Hides

Hide spots are important for most lizards and Blue tongue skink is no exception. Ensuring there are hide spots are essential part of your Blue tongue skink tank setup.

Skinks have a burrowing nature and having the hiding spot will make them feel safe and secure in their new home.

You should include two hide spots in your Blue tongue skink tank setup. The first hide spot needs to be in the warm part of the tank and ideally needs to be flat-topped surface where your skink can climb and bask under the lights.

The other hide should be on the cool side of the tank.

Water Dishes

Another important part of your Blue tongue skink tank setup is providing water bowls/dishes. Clean water should always be available in an adequate dish.

Skinks don’t drink too often. However, you might often see them laying in the water dish, soaking.

The ideal water dish should be shallow as they are not good swimmers but large enough for your lizard to soak in.

Light And Temperature

Blue Tongue Skink Basking

Every reptile pet has different requirements when it comes to light and temperature levels. It’s important to ensure that your Blue tongue skink tank setup provides your lizard with what they need in terms of light and temperature.

Temperature

Your Blue tongue skink tank setup should have a warm side for basking ranging 90°F to 100°F and cool side ranging 75°F to 82°F. All the heating and lighting should be placed in the warm side.

To achieve this in your skink’s tank setup, you will need to include under tank heating such as heat mat and/or overhead basking light or heat emitter. In addition, you’ll also need a thermometer to ensure that temperatures are correct at all times.

The heating in the basking area should be on for around 12 hours a day.

Light

In terms of lighting, we recommend to include UVB light to your Blue tongue skink tank setup that should be on for 8 to 12 hours a day.

To learn more about what UVB light skinks needed and if they really need it in the first place, read the full guide Do Blue Tongue Skinks Need UVB? UVB Light Tank Setup

Humidity

Blue tongue skinks’ natural environment is semi-dry environments. Therefore, the ideal humidity levels in their tank should be kept between 40% to 60%.

To ensure that the humidity is at the correct levels at all times, you’ll need to include a hygrometer in the Blue tongue skink tank setup. This is especially important as too much humidity can result in health problems such as respiratory infections and skin issues.

The UVB lights should work towards decreasing the humidity. However, if you need to increase the humidity,  mist the tank once a day.

In terms of different Blue tongue skink breed requirements, the Northerns should be kept at 40% to 60%, whereas Indonesian, Tanimbar, Irian Jaya, Merauke and Kei Island skinks prefer slightly higher humidity levels.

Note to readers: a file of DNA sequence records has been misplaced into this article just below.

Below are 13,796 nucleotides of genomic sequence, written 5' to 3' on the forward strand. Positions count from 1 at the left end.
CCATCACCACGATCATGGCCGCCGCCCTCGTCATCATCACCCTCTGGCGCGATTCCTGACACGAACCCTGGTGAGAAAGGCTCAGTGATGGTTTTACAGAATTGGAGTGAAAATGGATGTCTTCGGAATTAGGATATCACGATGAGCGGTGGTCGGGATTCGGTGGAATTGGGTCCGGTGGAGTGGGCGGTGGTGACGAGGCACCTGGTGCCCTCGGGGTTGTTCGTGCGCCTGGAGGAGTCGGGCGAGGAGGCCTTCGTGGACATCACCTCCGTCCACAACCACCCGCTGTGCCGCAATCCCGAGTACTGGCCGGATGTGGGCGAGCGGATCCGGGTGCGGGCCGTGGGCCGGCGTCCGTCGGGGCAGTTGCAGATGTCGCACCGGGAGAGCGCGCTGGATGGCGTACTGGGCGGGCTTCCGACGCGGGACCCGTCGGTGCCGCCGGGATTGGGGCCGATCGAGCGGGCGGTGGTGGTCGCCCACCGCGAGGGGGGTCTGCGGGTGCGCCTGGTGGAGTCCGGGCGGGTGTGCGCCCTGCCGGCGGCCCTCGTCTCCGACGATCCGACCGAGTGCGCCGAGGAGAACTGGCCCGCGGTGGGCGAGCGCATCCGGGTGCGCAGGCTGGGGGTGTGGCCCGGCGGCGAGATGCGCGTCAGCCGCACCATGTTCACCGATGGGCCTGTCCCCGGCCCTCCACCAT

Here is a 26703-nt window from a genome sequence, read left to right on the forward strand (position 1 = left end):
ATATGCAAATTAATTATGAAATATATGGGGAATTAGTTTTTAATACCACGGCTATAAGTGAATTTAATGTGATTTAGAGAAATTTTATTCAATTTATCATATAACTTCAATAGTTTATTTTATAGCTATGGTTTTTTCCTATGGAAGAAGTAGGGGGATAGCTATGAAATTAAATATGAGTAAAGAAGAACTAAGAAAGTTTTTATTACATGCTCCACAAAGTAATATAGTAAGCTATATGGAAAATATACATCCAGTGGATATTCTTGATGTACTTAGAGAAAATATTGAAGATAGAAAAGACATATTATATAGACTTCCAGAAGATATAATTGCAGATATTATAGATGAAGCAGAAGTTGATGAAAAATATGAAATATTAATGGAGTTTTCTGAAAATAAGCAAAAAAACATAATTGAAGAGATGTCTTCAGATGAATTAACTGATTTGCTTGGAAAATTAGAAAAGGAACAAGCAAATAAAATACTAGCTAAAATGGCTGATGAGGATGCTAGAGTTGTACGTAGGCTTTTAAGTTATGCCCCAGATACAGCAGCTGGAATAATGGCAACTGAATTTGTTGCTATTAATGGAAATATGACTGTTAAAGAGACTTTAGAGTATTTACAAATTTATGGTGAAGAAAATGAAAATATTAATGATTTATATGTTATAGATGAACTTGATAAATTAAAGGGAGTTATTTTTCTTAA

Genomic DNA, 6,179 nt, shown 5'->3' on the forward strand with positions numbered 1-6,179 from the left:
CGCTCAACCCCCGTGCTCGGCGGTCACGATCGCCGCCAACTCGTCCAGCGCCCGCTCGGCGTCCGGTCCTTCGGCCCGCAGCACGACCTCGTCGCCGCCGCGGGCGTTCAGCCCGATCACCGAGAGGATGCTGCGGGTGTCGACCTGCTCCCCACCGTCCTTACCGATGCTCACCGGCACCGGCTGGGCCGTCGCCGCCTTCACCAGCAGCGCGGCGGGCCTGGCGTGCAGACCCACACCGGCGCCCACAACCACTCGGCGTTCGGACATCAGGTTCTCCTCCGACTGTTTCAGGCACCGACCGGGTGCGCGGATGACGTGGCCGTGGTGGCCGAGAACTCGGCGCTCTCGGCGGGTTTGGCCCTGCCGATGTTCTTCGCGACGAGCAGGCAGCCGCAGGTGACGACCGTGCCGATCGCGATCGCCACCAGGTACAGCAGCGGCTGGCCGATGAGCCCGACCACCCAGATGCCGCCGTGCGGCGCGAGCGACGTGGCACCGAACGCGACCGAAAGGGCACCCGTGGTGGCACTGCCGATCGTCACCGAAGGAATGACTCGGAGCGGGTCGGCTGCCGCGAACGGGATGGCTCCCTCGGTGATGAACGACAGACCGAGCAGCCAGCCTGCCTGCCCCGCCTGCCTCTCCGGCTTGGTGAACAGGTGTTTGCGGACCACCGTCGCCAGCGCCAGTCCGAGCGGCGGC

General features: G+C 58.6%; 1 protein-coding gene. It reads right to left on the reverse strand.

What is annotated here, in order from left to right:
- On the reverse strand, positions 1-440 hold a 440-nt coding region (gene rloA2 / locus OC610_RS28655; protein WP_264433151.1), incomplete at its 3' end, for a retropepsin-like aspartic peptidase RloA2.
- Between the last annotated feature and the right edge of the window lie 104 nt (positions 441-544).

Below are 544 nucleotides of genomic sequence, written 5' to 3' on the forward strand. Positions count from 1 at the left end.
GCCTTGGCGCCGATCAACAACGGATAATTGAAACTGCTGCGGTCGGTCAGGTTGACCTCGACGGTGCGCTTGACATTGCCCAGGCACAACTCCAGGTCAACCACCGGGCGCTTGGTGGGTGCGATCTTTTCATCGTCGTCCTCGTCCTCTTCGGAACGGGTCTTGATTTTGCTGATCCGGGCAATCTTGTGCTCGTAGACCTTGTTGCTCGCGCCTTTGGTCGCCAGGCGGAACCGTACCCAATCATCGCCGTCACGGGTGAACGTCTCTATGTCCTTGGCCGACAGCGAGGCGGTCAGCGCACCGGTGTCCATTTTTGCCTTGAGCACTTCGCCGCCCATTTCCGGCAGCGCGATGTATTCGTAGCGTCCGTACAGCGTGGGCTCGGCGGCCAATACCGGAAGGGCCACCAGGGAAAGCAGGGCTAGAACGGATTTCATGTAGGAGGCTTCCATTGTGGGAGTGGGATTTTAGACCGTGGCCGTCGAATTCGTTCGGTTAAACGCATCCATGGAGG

Putting It All Together

Now that you have all the Blue tongue skink tank setup components, it’s time to put it all together.

Once you position the tank where you want it to be, start by applying the background to the glass walls. However, remember that this is optional.

Then, add a thick layer of 6 inches substrate. If the substrate is not made of solid material, you should ensure that is deeper on the cool side which will allow for burrowing when it gets too hot for your lizard.

On the cool side, place the cool hide and on the warm side, place the warm hide with basking surface to soak up the heat and light from the UVB light.

Continue by placing the large but shallow water dish in the centre of the tank and finish by adding all the decorations.

To ensure that temperature and humidity is correct, use the thermometer and hygrometer for a few days before bringing your skink home.

Final Thoughts

Blue tongue skink lizards are easy to care for. However, it’s important to provide them with what they need to be healthy and happy.

In this article, we discussed everything you need for your skink’s tank setup. For the ideal skink home you need a horizontal glass reptile tank with safe substrate such as PVC or untreated wood. In addition, you need to provide a large but shallow water dish and just a few decorations such as large rock for basking and two hide spots.

Apart from what goes in the tank, you need to ensure the temperature is kept at 90°F to 100°F warm side and 75°F to 82°F on the cool side and humidity levels at 40% to 60%. And lastly, you’ll need UVB light that’s kept on for 8 to 12 hours a day.

Getting your Blue tongue skink tank setup right is essential for your lizard’s well being and happiness as this is their new forever home.

Related Topics Q&A

Can Blue Tongue Skinks Live Together?

Part of skinks’s tank setup is knowing if skinks can safely live together. Many lizards display dominant behavior when kept together and skinks are no different.

You might be able to keep two females together or a male and a female. However, it’s important to constantly observe them and if there are any signs of disagreement, you’ll need to separate them.

Ideally, you should keep Blue tongue skinks alone in their tank as they are known to fight with other animals including same species. Furthermore, two male Blue tongue skinks should never be kept together.


References

https://lafeber.com/vet/wp-content/uploads/blue-tongued-skink-basic-information-sheet.pdf